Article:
Hi. In 1994 I had the very great honour of meeting Hansie and her husband within a ward of a Glasgow hospital. My dad was in the bed across from Mr Douglas. I didn't know who this lady was at that time, however on noticing I had the last seat, I immediately gave this up to Mrs Douglas. As a young man I thought nothing of it, however some weeks later I received a letter from Mrs Douglas, enclosing an article to say thanks to me for showing her such respect, that this had moved her. It is now 2012, and I have just rediscovered the letter, and having identified what this lady went through in life, I am incredibly touched that a simple act made such an impact on her, that she took the time to track me down. I discovered tonight that Mrs Douglas passed away in 2002, and I feel saddened by this news, but extremely honoured to have met this remarkable lady and proud to have made a small difference to her life. I will never forget the "lady that deserved a seat more than me" from 1994. Regards, Ian Thomson.

3. Mrs Ray Thomson (04/11/2012 16:52:47)  
Hansie Douglas

Hansie was a very special lady who suffered so much. I was very fortunate to meet Hansie at Victory Infirmary in Glasgow where her husband was in the next bed to my husband. My son Ian was kind enough to give up his seat for Hansie in the waiting room, and she sent a signed copy of her book, and a lovely letter. She was a truly remarkable, wonderful lady!!!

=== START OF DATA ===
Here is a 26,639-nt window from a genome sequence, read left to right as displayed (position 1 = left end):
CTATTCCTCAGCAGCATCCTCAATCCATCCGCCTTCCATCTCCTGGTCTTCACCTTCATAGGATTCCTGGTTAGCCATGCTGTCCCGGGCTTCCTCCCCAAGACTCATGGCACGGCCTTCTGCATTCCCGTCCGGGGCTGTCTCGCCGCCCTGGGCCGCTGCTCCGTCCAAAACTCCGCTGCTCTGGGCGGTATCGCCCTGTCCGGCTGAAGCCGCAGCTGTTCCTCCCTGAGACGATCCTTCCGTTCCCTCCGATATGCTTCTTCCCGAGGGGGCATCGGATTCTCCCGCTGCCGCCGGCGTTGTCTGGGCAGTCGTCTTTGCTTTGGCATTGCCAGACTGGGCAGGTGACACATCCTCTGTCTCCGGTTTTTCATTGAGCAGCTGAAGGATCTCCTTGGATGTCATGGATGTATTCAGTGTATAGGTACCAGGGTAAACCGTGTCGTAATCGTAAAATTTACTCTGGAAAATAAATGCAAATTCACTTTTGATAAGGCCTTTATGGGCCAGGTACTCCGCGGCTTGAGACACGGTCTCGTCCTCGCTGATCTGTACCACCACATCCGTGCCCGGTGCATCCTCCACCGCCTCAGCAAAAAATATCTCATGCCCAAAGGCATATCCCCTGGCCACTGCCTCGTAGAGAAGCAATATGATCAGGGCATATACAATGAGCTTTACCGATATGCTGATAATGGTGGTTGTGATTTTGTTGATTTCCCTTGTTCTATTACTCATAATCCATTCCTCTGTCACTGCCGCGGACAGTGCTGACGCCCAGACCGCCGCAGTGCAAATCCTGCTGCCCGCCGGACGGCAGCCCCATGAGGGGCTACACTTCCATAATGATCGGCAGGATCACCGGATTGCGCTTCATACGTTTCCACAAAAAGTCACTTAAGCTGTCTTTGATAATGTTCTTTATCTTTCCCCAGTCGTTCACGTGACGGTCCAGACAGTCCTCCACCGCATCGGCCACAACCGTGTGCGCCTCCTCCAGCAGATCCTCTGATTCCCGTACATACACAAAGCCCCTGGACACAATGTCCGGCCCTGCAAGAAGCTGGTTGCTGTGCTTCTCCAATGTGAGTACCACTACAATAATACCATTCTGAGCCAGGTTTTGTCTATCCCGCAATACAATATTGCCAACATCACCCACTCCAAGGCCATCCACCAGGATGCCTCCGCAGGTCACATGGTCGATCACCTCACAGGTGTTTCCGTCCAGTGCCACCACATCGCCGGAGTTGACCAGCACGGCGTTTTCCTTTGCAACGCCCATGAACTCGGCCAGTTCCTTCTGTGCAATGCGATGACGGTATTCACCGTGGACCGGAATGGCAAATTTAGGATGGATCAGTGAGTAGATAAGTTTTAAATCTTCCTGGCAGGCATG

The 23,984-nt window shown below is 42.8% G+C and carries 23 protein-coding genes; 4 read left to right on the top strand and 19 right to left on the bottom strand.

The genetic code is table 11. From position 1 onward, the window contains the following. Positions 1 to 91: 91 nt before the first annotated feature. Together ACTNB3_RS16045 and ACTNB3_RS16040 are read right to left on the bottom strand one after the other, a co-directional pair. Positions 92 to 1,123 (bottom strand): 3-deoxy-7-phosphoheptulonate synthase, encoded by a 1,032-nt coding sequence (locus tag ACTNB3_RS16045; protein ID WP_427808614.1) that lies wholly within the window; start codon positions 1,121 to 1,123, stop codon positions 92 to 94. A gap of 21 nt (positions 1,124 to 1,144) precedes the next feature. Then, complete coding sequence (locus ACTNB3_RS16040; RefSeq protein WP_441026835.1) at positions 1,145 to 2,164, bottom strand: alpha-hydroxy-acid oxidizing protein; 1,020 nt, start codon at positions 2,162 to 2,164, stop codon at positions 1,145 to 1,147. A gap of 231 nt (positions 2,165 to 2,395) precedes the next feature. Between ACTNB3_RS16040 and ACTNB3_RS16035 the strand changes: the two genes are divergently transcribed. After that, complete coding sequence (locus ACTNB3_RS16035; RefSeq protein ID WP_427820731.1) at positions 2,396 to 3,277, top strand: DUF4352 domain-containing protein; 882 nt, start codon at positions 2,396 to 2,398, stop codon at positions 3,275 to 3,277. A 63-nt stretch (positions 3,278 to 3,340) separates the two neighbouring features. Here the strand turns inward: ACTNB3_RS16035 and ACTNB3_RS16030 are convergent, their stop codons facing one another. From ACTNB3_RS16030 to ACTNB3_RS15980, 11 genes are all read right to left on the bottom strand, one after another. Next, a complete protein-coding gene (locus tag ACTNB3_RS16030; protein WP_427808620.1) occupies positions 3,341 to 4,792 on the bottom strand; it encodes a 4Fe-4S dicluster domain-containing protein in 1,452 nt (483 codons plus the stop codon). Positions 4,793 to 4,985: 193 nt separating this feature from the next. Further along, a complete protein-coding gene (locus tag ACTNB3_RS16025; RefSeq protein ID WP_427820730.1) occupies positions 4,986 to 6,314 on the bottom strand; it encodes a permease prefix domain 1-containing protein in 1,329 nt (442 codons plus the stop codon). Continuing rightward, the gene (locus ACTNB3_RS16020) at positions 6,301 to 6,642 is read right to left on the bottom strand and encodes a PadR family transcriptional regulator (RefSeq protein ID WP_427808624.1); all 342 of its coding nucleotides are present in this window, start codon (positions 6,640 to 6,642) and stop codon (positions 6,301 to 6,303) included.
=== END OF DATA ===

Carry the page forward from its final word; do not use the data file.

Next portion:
Mrs. Ray Thomson, Glasgow, Scotland

Note from Sense de Jong:
The two letters above were received during April 2012 from Ian Thomson and his mother, Mrs. Ray Thomson. Ian wrote me in an additional letter: "The reason Hansie wanted to track me down was that shortly after our meeting she discovered a stamp had been issued in Israel quoting a passage in Leviticus which made reference to respecting elders. She enclosed the article with an inscription dedicating this to me by way of thanks. It is only through age and experience, after all these years, that I now appreciate the significance of our meeting, and the significance of Hansie's letter. ...I am grateful to have shared a wee special moment in what was an amazing life lived on her part." So far Ian 's letter. sdj

4. Sense de Jong (07/15/2019 20:48:47)  

Note from Sense de Jong
I am happy to report that Johanna Ader-Appels' autobiographical book, "A Groninger Pastorie in de Storm," has now been translated in English with the title, "House of Defiance: One Family's Stand against the Holocaust," by Andrew Healey, an Australian. It was published in the U.K. by Mirador Publishing in 2017 and is available on Amazon. To say that I am thrilled is an understatement. sdj